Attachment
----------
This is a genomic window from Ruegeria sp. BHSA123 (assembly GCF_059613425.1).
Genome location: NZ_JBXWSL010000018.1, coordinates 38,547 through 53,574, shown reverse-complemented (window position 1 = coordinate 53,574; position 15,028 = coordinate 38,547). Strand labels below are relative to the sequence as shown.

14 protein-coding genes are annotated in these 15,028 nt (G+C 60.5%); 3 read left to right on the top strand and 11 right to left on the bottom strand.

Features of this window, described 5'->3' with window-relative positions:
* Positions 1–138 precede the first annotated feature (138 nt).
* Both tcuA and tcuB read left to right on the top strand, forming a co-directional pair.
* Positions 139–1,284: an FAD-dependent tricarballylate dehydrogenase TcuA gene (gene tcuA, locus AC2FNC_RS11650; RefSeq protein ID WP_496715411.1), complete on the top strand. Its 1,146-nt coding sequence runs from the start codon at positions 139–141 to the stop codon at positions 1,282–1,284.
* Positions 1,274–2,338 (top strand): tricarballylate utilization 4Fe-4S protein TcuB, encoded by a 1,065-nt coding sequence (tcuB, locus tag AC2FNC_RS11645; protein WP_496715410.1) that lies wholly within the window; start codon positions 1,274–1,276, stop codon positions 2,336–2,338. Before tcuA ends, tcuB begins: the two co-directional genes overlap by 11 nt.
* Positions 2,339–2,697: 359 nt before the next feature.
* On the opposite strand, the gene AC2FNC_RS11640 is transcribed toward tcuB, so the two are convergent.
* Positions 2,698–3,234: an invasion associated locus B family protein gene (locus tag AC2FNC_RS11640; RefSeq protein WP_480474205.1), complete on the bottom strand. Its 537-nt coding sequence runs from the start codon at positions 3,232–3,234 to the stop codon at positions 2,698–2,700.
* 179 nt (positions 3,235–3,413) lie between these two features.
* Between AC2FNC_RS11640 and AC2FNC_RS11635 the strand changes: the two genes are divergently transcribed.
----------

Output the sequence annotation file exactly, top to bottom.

This is a genomic window from Ruegeria sp. BHSA123 (assembly GCF_059613425.1).
Genome location: NZ_JBXWSL010000018.1, coordinates 38,547 through 53,574, shown reverse-complemented (window position 1 = coordinate 53,574; position 15,028 = coordinate 38,547). Strand labels below are relative to the sequence as shown.

14 protein-coding genes are annotated in these 15,028 nt (G+C 60.5%); 3 read left to right on the top strand and 11 right to left on the bottom strand.

Features of this window, described 5'->3' with window-relative positions:
* Positions 1–138 precede the first annotated feature (138 nt).
* Both tcuA and tcuB read left to right on the top strand, forming a co-directional pair.
* Positions 139–1,284: an FAD-dependent tricarballylate dehydrogenase TcuA gene (gene tcuA, locus AC2FNC_RS11650; RefSeq protein ID WP_496715411.1), complete on the top strand. Its 1,146-nt coding sequence runs from the start codon at positions 139–141 to the stop codon at positions 1,282–1,284.
* Positions 1,274–2,338 (top strand): tricarballylate utilization 4Fe-4S protein TcuB, encoded by a 1,065-nt coding sequence (tcuB, locus tag AC2FNC_RS11645; protein WP_496715410.1) that lies wholly within the window; start codon positions 1,274–1,276, stop codon positions 2,336–2,338. Before tcuA ends, tcuB begins: the two co-directional genes overlap by 11 nt.
* Positions 2,339–2,697: 359 nt before the next feature.
* On the opposite strand, the gene AC2FNC_RS11640 is transcribed toward tcuB, so the two are convergent.
* Positions 2,698–3,234: an invasion associated locus B family protein gene (locus tag AC2FNC_RS11640; RefSeq protein WP_480474205.1), complete on the bottom strand. Its 537-nt coding sequence runs from the start codon at positions 3,232–3,234 to the stop codon at positions 2,698–2,700.
* 179 nt (positions 3,235–3,413) lie between these two features.
* Between AC2FNC_RS11640 and AC2FNC_RS11635 the strand changes: the two genes are divergently transcribed.